DISPELLING MCKINSEY RESUME REVIEW MYTHSThere's a lot of conjecture from non-McKinsey consultants about the process the Firm uses to screen job applicants. I'd like to dispel those myths by bringing some transparency to the process. During my time at McKinsey I screened over a thousand resumes during the summer and full-time hiring cycles at undergrad, MBA, and APD sources (aka schools). So, this article is based on first-hand experience and facts, not speculation or guesswork.
CAVEATSI'll be describing the process as it's applied in several US office complexes. Having reviewed resumes and participated in resume review meetings for several US office complexes, these observations are representative of how the process works in the US. However, McKinsey is a global Firm with hundreds of locations - it's likely there might be some variation from office to office and location to location, even within the US.
It's also worth noting that this process might not be used in the "experienced hire" process.
TWO COMMON MCKINSEY RESUME SCREEN MYTHSI find it interesting that the two McKinsey resume screen myths I see or hear most often polar opposites of one another. On the one hand, some people seem to believe that there's a rigid, mindless algorithm that examines then accepts or rejects resumes. On the other hand, other people believe that the process is completely subjective and determined by the whims and moods of someone in McKinsey HR.
MYTH #1 - Resume-screening softwareIn this myth, there's some sort of automated McKinsey software that filters resumes based on keyword searches or similar algorithms. This is absolutely incorrect. Every resume is read by at least one McKinsey consultant and, because they have to score the resume - and often calibrate their scores with those of another consultant who is reviewing the same resumes - they actually have to read the resumes in some detail.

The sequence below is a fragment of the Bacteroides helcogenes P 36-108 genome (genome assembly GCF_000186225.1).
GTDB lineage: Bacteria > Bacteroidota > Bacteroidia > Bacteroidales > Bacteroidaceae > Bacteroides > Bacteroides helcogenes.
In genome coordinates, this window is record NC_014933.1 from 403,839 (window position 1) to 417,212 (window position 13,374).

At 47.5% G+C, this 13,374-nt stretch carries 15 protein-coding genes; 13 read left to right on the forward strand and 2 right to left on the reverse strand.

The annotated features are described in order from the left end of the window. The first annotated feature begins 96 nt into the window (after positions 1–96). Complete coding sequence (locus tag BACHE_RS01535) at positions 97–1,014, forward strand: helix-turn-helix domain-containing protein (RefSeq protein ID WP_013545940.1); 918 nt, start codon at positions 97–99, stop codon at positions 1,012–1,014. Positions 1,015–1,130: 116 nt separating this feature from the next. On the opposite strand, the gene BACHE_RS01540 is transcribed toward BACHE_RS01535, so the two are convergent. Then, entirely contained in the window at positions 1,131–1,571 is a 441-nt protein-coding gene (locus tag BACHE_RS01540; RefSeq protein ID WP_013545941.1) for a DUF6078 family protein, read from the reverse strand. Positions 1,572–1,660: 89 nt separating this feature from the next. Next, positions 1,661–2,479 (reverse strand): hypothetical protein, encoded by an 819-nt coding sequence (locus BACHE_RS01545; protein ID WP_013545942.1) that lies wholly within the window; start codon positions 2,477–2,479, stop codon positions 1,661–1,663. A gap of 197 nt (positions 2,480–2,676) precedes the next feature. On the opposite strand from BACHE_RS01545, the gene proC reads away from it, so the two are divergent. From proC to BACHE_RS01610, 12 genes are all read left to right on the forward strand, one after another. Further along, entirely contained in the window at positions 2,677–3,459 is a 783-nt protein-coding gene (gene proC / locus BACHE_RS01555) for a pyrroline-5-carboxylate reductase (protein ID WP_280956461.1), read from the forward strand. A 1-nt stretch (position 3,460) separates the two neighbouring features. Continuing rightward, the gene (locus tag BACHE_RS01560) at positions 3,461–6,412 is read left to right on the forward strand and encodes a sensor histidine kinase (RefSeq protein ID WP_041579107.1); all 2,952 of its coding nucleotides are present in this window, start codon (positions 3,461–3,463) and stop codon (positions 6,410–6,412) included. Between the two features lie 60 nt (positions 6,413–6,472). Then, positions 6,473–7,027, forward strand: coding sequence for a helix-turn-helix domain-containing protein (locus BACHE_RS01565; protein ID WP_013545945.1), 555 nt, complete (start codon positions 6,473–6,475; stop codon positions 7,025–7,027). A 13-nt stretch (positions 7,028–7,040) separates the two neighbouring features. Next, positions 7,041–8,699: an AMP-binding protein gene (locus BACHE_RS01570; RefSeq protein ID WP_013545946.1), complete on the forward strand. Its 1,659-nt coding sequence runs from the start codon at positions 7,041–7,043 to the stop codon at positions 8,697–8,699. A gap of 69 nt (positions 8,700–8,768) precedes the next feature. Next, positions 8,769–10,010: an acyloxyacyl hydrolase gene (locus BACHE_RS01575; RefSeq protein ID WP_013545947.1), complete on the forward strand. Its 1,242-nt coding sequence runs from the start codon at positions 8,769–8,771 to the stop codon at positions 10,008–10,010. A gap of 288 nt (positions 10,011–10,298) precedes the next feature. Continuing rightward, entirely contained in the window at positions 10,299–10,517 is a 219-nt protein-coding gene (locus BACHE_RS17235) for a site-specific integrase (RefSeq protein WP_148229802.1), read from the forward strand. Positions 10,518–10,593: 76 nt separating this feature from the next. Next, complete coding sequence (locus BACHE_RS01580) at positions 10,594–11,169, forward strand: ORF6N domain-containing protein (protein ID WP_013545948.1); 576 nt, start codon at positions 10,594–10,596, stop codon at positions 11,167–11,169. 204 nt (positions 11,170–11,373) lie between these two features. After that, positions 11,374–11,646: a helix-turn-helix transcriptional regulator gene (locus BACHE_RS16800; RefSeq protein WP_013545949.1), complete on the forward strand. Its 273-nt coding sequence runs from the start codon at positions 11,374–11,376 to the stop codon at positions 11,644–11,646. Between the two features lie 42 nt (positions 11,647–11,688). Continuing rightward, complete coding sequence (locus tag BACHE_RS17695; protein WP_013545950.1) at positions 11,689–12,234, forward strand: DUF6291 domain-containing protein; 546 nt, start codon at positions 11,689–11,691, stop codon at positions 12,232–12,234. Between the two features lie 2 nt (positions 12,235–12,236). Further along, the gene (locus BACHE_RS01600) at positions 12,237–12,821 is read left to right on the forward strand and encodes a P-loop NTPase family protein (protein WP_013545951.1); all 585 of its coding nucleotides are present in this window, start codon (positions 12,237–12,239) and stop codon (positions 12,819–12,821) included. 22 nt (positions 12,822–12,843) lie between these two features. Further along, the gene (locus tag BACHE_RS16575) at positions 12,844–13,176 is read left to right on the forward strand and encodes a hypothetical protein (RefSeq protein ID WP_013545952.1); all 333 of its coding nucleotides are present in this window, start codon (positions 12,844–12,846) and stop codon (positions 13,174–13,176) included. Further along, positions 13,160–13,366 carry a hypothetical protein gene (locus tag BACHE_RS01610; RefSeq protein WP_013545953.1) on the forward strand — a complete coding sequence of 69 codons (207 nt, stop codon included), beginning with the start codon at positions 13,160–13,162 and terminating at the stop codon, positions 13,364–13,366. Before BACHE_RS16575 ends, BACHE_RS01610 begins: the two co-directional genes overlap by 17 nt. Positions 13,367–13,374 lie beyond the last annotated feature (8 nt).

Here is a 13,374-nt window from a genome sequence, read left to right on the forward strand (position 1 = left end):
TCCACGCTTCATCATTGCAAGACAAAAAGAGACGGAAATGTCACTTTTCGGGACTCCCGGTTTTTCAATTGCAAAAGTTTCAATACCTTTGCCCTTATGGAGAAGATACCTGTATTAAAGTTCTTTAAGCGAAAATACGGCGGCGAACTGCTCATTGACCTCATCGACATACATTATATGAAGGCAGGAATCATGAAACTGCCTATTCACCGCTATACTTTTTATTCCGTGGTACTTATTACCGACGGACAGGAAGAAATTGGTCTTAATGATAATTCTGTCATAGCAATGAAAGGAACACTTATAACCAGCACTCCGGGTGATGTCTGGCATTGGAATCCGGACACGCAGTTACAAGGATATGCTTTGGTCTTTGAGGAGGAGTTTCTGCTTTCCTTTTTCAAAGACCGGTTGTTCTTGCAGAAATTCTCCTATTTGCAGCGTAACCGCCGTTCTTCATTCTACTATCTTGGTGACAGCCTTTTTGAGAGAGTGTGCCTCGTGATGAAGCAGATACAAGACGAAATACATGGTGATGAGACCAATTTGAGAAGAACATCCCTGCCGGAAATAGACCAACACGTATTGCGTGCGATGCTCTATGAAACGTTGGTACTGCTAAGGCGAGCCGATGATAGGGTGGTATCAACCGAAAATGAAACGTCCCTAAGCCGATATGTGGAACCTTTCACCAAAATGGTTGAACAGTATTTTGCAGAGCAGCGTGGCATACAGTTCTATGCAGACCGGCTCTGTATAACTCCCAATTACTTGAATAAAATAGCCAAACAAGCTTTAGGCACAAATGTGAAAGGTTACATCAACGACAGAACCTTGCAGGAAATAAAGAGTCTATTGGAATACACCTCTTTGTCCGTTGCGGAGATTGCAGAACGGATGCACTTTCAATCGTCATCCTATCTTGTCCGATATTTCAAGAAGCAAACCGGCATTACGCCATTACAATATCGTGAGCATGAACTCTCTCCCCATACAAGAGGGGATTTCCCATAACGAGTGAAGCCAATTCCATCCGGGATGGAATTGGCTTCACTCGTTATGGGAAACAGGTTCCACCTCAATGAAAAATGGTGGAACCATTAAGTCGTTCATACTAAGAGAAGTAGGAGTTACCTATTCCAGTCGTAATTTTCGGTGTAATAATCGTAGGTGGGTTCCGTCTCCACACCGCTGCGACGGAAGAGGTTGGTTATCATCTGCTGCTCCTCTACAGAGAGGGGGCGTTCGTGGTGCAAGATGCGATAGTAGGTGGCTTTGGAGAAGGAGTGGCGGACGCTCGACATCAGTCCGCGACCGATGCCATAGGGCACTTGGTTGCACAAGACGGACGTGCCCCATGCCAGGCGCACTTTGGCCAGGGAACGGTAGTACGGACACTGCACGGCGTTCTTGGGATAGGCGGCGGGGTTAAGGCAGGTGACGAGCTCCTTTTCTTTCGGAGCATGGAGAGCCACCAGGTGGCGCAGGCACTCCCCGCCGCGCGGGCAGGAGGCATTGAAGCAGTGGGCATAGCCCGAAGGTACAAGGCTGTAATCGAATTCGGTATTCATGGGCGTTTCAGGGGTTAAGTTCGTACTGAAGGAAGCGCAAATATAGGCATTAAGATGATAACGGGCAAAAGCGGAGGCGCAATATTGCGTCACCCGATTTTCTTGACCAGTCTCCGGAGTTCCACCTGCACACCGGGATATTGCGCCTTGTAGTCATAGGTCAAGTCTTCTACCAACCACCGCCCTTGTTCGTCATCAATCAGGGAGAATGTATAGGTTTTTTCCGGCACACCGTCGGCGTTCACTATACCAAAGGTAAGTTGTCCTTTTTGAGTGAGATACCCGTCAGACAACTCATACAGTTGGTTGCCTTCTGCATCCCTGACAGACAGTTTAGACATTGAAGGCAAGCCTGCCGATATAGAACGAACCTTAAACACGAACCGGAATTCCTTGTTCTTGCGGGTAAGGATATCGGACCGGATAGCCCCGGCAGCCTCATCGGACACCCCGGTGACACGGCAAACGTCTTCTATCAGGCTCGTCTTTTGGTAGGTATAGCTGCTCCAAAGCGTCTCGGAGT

MYTH #2 - Subjective HR ReviewersIn this version, candidates' fates are determined by anonymous people in HR who apply highly subjective criteria to determine who passes and who doesn't. The Firm tries to make this myth as incorrect as possible.
Although resume screens are qualitative and, as a result, prone to subjectivity, McKinsey trains consultants to review resumes using objective criteria, standardized scales, and scoring rubrics to minimize the subjectivity of the process. A typical batch consists of 50-60 resumes. In my experience, our scores for most candidates will vary by less than 10% and very rarely (1 or 2 resumes per batch) vary enough for a candidate on the fence to make the decision to extend an interview invitation unclear.
STEP 1 - Applicants drop resumesEach consulting season - fall for full-time hires and winter for summer internships - schools have deadlines for "dropping" or submitting resumes to McKinsey for consideration. At some business schools, nearly half the class will drop resumes for McKinsey and other top management consulting programs.
STEP 2 - Assign resumes to reviewersOnce the Firm receives the resumes, they are assigned in batches to consultants for review. Usually, pairs of consultants are assigned to each batch so they can score resumes independently and then compare results and calibrate.
STEP 3 - Read and score resumesResume reviewers read each resume and score them according to a standardized framework. The dimensions and characteristics being sought during the resume screen are not mysteries and are clearly defined on the McKinsey website. In addition, there are tips on how to do well on the McKinsey resume screen in a previous blog post.
Resumes are scored on several dimensions on a scale of 0-4. There is a scoring rubric that clearly defines objective criteria and examples of what it takes to receive each score on each dimension (e.g., it takes X to receive a "3" on "Leadership")